Given their relative hemodynamic stability, ketamine and etomidate are commonly chosen anesthetic agents for sedation during the endotracheal intubation of critically ill patients. As the use of etomidate has come into question particularly in patients with sepsis, due to its effect of adrenal suppression, there has been a shift in practice with more reliance on ketamine. However, as ketamine relies on a secondary sympathomimetic effect for its cardiovascular stability, cardiovascular and hemodynamic compromise may occur in patients who are catecholamine depleted. We present 2 critically ill patients who experienced cardiac arrest following the administration of ketamine for rapid sequence intubation (RSI). The literature regarding the use of etomidate and ketamine for RSI in critically ill patients is reviewed and options for sedation during endotracheal intubation in this population are discussed.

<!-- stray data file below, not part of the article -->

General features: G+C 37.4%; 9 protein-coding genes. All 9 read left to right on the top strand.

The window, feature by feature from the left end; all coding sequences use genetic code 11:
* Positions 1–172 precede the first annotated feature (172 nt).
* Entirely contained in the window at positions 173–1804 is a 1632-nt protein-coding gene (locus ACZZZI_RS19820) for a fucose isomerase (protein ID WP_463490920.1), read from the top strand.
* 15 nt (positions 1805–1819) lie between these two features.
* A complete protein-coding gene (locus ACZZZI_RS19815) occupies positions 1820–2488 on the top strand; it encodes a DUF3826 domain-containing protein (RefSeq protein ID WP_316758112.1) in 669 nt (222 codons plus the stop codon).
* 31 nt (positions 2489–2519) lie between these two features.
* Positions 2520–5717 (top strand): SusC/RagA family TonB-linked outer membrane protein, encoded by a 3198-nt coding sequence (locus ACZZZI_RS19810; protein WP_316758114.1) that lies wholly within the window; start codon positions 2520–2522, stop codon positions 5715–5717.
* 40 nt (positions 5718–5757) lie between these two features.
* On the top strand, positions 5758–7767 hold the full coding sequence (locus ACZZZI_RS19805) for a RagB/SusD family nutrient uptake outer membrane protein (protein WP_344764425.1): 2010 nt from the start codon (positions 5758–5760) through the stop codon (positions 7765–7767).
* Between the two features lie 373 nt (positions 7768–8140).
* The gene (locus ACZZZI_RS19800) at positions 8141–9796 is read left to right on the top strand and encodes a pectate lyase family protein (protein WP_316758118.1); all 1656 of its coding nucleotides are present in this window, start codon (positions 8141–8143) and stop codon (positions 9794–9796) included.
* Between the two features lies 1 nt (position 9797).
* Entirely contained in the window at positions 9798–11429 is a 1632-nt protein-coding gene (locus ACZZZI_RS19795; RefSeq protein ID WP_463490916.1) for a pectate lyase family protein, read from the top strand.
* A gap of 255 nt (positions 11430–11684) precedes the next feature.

Keywords: airway management; endotracheal intubation; etomidate; ketamine; rapid sequence intubation.